Even more egregiously, Bay apparently didn't think twice before adding crude "ethnic" humor to the mix. One minor Decepticon, Wheelie, speaks with a heavily stereotypical New York Italian-accent. Bay saves the worst stereotypes for Twin Autobots Mudflap and Skids, giving them simian features and having them speak in “urban” slang. One Twin even has a gold tooth. Although Bay included an urban-accented, break-dancing Autobot, Jazz, in Transformers, at least Bay limited his appearance to only a few scenes (Mudflap and Skids are on screen much more frequently). It’s a mystery how no one, including Bay’s producing partner, Steven Spielberg, objected to these racist caricatures. Sam’s Latino roommate, Leo, fairs only slightly better (he’s a fast-talking, angle-working, libidinous college freshman), if only because the role was originally written for a Caucasian actor (Jonah Hill was originally slotted for the role).When it comes to product placement, few directors match Bay for sheer brazenness. Products aren’t placed in the background for the semi-discerning moviegoers. Products are lovingly given pride-of-place in individual shots, regardless of their relative importance to the narrative or their impact on pacing. At least here, Bay has an excuse: the Autobots conveniently turn into GM-manufactured cars. Unfortunately, Bay treats his female characters like he treats product placement: as commodified objects to be photographed with minimal clothing, the better to highlight their natural (and, presumably, unnatural in some cases) assets. Bay repeatedly lingers over Megan Fox and Isabel Lucas, but the problem goes further to the depiction of women in "Transformers: Revenge of the Fallen" as redundant, predatory, or worthy of ridicule. Ultimately, the phrase “worthy of ridicule” sums up the best response to [i]Transformers: Revenge of the Fallen[/i].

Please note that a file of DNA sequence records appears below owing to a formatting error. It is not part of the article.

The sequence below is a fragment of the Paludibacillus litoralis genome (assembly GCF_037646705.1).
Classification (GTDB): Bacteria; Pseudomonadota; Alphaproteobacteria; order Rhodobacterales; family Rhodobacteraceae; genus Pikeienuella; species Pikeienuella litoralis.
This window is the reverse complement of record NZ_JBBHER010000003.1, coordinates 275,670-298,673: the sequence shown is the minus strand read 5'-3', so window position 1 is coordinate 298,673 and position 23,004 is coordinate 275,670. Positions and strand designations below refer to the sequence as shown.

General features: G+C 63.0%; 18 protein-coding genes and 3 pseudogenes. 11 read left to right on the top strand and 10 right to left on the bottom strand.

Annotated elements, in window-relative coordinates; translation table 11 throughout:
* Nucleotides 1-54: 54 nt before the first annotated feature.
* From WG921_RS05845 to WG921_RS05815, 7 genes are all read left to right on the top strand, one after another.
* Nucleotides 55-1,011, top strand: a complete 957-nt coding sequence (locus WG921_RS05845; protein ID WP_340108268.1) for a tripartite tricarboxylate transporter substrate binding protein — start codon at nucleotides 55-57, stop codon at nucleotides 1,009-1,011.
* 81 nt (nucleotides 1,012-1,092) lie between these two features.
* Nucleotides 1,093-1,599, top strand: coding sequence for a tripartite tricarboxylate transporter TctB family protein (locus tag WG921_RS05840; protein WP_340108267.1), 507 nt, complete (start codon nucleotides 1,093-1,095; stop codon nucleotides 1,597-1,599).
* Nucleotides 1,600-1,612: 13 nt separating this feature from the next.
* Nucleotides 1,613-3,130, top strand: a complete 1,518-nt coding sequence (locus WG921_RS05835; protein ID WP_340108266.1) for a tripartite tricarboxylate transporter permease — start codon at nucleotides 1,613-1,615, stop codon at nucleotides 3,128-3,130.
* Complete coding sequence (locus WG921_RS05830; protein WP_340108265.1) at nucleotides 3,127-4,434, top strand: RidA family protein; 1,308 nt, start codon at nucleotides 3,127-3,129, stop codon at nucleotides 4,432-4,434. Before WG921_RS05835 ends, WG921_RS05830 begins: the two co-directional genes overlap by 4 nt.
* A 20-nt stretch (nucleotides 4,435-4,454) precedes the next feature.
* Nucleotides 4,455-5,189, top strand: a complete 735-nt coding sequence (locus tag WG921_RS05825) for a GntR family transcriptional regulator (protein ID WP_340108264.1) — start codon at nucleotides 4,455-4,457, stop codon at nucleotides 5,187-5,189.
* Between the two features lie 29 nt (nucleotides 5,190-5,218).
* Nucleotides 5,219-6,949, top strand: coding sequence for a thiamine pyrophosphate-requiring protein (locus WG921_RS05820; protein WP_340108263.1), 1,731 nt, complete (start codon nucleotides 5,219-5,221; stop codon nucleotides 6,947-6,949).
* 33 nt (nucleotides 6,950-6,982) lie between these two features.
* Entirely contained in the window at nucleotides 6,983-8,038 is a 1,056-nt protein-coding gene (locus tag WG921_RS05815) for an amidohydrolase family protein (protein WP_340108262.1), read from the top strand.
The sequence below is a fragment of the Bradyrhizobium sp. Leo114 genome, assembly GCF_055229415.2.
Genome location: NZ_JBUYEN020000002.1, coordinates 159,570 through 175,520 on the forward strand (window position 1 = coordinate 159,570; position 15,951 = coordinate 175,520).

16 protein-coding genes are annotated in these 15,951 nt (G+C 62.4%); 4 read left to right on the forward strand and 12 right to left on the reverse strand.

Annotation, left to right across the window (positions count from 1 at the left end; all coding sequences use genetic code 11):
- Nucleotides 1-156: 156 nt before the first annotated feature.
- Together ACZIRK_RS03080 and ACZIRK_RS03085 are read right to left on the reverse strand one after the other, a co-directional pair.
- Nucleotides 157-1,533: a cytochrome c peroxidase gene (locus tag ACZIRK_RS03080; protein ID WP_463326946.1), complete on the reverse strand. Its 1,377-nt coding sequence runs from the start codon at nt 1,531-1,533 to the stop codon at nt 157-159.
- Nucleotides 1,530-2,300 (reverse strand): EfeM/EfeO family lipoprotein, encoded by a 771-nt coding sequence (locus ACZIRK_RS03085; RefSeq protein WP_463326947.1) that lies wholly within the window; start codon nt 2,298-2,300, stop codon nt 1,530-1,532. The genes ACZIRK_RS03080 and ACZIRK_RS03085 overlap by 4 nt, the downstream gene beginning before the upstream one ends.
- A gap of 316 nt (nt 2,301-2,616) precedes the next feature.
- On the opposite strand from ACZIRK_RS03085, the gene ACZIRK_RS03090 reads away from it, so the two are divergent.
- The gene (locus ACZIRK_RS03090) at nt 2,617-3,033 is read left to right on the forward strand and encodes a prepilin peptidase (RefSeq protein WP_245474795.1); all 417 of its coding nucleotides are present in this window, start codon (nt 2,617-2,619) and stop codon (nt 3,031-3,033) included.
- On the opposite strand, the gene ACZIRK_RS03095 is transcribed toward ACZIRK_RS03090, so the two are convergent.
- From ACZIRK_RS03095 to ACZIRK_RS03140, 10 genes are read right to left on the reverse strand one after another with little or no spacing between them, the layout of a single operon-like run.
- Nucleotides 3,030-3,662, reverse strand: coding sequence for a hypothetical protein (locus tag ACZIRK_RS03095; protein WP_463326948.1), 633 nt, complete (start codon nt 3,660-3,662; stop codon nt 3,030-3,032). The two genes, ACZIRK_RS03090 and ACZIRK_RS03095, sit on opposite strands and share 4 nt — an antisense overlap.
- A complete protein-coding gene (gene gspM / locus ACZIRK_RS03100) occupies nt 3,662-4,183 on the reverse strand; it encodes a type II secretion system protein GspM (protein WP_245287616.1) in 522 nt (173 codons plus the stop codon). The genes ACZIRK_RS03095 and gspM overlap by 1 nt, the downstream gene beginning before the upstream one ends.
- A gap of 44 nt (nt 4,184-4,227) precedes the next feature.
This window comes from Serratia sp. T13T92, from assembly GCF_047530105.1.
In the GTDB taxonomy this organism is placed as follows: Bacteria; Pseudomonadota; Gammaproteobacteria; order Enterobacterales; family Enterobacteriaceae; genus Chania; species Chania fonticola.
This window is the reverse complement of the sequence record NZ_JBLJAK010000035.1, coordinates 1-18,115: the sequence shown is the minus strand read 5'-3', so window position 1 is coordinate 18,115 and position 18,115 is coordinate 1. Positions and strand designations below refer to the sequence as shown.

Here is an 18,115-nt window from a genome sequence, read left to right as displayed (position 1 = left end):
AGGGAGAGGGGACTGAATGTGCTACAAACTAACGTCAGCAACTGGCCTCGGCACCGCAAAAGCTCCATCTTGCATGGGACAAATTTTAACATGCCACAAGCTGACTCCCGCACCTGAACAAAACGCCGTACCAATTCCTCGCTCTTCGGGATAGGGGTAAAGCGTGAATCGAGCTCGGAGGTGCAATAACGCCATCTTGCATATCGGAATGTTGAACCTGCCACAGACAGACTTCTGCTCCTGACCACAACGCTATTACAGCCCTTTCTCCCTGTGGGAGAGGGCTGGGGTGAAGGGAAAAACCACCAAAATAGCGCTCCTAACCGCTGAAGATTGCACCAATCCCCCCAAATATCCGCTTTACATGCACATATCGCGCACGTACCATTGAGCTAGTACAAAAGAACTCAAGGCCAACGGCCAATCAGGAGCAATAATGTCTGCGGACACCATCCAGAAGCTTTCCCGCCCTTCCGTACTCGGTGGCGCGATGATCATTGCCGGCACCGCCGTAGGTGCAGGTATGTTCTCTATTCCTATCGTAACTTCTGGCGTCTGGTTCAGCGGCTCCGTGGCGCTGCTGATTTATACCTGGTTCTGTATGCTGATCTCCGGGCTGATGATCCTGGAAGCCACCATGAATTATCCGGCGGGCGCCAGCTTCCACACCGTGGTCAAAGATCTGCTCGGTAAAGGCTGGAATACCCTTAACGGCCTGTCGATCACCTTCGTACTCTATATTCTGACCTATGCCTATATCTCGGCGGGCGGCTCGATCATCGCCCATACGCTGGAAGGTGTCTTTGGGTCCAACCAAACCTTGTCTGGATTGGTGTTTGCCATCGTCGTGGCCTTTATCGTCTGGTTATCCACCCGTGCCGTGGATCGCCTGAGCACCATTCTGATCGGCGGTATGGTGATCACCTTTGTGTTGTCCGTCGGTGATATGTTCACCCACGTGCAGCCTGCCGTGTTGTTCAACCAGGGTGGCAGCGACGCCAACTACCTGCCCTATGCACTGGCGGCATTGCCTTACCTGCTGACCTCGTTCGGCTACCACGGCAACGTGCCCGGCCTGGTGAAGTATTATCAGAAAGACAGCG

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originally posted: 06/24/09 01:25:01